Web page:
Amnesty International wrote on 13 September to the president of the Syrian National Coalition (SNC) seeking his urgent intervention on this serious human rights abuse, which may amount to a war crime, and asking for responses to relevant questions: we have not yet received any response. The head of the SNC’s Supreme Military Command (SMC) visited the area and praised the operation only days after the hostages had been taken.
Please write immediately in Arabic, English or your own language:
n Urging the SNC to condemn in the strongest possible terms the taking of civilian hostages in the Latakia governorate;
n Urging them to act swiftly to identify the armed groups responsible and the exact locations where they are holding the hostages;
n Urging them to take immediate action to secure their release.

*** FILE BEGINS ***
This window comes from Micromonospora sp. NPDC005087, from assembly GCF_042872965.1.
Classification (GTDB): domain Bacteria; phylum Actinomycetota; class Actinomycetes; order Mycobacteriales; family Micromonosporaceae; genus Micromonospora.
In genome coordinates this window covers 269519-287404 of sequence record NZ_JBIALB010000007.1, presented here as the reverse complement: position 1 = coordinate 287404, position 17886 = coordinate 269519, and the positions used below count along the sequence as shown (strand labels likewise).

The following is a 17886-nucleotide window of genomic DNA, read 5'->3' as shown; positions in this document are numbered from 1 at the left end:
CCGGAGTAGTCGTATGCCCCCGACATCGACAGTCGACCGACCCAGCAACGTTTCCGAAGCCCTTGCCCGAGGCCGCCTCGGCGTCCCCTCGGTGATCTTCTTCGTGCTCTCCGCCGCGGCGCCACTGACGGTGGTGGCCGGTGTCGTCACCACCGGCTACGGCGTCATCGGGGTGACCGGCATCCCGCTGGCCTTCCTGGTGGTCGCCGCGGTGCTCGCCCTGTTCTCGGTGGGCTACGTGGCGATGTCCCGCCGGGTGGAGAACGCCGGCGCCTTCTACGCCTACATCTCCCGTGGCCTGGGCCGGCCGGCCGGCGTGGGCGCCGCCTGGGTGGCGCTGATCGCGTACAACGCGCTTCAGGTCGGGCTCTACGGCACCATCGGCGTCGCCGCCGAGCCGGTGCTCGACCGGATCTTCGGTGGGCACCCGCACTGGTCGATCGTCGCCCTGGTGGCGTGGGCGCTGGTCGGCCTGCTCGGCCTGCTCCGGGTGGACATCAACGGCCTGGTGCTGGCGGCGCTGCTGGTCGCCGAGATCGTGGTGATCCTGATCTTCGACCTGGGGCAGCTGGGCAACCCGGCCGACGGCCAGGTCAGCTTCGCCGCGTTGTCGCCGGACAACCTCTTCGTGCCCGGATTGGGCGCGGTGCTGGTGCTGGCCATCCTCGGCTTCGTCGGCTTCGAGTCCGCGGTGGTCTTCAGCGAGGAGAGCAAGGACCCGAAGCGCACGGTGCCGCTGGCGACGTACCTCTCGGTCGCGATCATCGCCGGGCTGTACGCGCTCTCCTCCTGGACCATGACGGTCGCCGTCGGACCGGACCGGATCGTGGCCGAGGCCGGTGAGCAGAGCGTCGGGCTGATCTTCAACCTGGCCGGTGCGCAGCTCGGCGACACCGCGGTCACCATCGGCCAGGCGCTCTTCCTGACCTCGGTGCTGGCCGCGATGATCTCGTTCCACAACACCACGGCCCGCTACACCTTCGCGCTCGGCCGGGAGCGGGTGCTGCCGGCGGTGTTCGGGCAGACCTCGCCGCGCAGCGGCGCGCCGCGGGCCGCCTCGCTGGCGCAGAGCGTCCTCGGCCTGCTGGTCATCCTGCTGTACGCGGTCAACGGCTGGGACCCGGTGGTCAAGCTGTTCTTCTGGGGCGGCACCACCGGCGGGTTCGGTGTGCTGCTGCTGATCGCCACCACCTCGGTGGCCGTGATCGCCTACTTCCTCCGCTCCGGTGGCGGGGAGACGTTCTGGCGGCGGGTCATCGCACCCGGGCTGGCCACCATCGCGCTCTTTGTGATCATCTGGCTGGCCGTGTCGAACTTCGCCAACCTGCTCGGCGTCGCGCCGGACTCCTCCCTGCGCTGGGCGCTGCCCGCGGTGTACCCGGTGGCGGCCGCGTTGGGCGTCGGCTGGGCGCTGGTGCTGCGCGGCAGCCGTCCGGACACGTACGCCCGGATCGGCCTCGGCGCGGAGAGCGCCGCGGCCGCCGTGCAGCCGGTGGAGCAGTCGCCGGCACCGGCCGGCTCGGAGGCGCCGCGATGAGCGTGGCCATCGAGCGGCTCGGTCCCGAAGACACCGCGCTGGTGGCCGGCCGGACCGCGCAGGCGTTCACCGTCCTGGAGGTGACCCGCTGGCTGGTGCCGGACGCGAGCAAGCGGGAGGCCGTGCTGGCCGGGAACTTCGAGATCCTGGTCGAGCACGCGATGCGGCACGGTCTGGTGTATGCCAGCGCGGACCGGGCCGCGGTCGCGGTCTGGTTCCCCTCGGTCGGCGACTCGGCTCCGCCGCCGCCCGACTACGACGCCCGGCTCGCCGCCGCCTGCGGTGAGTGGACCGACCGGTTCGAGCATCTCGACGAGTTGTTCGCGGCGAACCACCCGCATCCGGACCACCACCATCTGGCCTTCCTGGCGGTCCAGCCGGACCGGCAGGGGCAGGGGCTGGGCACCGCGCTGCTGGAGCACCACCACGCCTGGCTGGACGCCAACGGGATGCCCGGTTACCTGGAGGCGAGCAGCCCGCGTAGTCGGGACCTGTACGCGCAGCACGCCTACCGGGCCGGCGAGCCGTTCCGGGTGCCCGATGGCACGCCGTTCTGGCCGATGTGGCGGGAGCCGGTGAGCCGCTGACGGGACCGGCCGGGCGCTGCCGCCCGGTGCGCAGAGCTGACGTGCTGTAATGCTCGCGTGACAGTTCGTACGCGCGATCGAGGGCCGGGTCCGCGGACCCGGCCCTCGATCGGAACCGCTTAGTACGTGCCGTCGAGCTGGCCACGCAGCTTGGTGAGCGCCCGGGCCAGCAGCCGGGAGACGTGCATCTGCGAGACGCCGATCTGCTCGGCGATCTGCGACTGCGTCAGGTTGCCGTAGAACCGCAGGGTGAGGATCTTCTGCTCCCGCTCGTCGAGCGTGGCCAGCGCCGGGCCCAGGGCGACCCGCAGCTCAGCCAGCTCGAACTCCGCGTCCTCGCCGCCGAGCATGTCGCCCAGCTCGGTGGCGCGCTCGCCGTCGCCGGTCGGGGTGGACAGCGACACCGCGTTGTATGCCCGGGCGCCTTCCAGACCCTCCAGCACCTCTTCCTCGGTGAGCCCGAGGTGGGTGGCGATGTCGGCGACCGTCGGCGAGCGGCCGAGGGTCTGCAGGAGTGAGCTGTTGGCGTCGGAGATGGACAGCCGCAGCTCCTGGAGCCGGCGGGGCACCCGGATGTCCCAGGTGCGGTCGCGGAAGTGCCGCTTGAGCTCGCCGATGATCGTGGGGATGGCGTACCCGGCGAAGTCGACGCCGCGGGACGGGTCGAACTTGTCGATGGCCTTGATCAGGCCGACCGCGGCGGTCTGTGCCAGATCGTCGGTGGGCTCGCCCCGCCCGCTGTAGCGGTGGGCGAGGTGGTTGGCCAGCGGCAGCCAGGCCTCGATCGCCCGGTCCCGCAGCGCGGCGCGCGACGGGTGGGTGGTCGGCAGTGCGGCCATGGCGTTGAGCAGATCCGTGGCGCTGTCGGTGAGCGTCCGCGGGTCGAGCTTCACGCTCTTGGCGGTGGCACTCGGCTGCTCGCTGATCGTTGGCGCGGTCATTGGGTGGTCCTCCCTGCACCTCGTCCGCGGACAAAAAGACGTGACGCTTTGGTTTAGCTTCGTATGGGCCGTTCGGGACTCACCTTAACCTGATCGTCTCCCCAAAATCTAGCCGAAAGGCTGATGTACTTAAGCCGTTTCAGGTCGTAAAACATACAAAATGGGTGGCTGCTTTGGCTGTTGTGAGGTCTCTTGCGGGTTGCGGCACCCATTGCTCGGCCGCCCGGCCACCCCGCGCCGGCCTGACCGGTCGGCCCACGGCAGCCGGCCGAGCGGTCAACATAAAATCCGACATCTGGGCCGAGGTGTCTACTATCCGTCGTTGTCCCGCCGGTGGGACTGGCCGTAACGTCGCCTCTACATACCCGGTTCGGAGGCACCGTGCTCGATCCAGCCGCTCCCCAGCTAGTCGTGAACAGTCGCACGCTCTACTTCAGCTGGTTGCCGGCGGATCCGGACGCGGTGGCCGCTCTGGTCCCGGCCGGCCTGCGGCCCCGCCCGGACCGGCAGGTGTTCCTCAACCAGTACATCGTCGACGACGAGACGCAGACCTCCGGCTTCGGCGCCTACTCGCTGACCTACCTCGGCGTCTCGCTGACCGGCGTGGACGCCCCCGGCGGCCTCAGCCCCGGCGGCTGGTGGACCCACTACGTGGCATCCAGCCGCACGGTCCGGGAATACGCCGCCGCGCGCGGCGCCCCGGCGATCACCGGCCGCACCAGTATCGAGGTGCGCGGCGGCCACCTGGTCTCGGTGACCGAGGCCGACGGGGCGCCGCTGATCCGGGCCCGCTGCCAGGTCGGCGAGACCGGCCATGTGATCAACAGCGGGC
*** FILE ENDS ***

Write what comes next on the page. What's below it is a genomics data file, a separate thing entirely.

PLEASE SEND APPEALS BEFORE 6 DECEMBER 2013 TO:
President of the Syrian National Coalition
Ahmed Al Assi Jarba
Salutation: Dear Mr Jarba
Also send copies to diplomatic representatives accredited to your country. Please insert local diplomatic addresses below:
Name Address 1 Address 2 Address 3 Fax Fax number Email Email address Salutation Salutation
Please check with your section office if sending appeals after the above date.
Women, children held hostage in syria
An alliance of armed opposition groups captured 11 villages and farms on 4 August in a battle they have called Ahfad ‘Aisha Umm al-Mu’mineen (the Grandchildren of A’isha Mother of Believers). Among the groups were Katibat al-Muhajireen, the Islamic State in Iraq and al-Sham (ISIS), Jabhat al-Nusra, Suqoor al-‘Izz and Ahrar al-Sham al-Islamia
These villages and farms are Bloota, Slayeb Bloota, Enbata, al-Hanboushiye, Barouda, Bramseh, al-Kharrata, Abu Makki, Aramo, Obeen, Esterbeh and Beit Shakouhi.